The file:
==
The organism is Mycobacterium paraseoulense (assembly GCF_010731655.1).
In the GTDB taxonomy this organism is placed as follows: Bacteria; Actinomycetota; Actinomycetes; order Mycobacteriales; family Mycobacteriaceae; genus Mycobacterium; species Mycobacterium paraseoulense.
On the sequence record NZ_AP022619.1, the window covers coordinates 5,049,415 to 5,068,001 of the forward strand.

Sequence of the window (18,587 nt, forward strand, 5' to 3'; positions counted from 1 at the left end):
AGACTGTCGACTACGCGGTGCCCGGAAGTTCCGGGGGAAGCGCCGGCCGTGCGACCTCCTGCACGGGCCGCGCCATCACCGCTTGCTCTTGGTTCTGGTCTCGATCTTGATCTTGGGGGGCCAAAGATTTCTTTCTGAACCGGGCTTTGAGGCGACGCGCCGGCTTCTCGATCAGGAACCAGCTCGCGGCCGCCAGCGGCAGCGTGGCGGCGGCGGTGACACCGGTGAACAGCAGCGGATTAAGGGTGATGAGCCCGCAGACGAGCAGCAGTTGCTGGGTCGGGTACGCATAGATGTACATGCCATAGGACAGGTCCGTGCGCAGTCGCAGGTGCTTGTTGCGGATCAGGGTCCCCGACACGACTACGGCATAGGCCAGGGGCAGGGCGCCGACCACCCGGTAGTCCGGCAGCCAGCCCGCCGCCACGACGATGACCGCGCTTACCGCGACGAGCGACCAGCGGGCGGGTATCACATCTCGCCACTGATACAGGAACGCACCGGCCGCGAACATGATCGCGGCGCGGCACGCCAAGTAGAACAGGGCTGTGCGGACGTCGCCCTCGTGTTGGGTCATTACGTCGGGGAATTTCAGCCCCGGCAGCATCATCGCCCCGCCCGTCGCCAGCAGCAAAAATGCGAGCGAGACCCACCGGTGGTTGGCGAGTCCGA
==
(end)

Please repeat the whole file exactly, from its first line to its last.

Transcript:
The organism is Mycobacterium paraseoulense (assembly GCF_010731655.1).
In the GTDB taxonomy this organism is placed as follows: Bacteria; Actinomycetota; Actinomycetes; order Mycobacteriales; family Mycobacteriaceae; genus Mycobacterium; species Mycobacterium paraseoulense.
On the sequence record NZ_AP022619.1, the window covers coordinates 5,049,415 to 5,068,001 of the forward strand.

Sequence of the window (18,587 nt, forward strand, 5' to 3'; positions counted from 1 at the left end):
AGACTGTCGACTACGCGGTGCCCGGAAGTTCCGGGGGAAGCGCCGGCCGTGCGACCTCCTGCACGGGCCGCGCCATCACCGCTTGCTCTTGGTTCTGGTCTCGATCTTGATCTTGGGGGGCCAAAGATTTCTTTCTGAACCGGGCTTTGAGGCGACGCGCCGGCTTCTCGATCAGGAACCAGCTCGCGGCCGCCAGCGGCAGCGTGGCGGCGGCGGTGACACCGGTGAACAGCAGCGGATTAAGGGTGATGAGCCCGCAGACGAGCAGCAGTTGCTGGGTCGGGTACGCATAGATGTACATGCCATAGGACAGGTCCGTGCGCAGTCGCAGGTGCTTGTTGCGGATCAGGGTCCCCGACACGACTACGGCATAGGCCAGGGGCAGGGCGCCGACCACCCGGTAGTCCGGCAGCCAGCCCGCCGCCACGACGATGACCGCGCTTACCGCGACGAGCGACCAGCGGGCGGGTATCACATCTCGCCACTGATACAGGAACGCACCGGCCGCGAACATGATCGCGGCGCGGCACGCCAAGTAGAACAGGGCTGTGCGGACGTCGCCCTCGTGTTGGGTCATTACGTCGGGGAATTTCAGCCCCGGCAGCATCATCGCCCCGCCCGTCGCCAGCAGCAAAAATGCGAGCGAGACCCACCGGTGGTTGGCGAGTCCGA